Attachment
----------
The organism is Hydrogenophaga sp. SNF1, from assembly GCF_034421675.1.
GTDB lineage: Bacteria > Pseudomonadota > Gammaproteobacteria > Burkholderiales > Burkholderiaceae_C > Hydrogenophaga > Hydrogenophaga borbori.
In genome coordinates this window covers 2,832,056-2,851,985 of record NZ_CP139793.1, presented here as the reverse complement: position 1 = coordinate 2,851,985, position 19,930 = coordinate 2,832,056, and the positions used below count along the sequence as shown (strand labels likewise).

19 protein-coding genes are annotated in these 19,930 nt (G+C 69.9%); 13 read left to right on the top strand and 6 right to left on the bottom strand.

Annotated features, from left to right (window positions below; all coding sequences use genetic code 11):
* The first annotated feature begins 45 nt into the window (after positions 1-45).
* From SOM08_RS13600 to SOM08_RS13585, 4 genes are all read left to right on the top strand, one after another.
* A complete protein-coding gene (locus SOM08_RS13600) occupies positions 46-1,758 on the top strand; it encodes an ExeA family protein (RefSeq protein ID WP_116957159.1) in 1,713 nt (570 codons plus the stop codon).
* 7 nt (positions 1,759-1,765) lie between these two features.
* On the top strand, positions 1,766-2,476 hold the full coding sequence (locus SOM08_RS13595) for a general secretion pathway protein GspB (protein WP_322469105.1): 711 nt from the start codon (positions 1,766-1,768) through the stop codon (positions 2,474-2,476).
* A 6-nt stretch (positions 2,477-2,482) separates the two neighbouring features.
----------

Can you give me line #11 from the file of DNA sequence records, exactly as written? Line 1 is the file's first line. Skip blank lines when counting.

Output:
* A 6-nt stretch (positions 2,477-2,482) separates the two neighbouring features.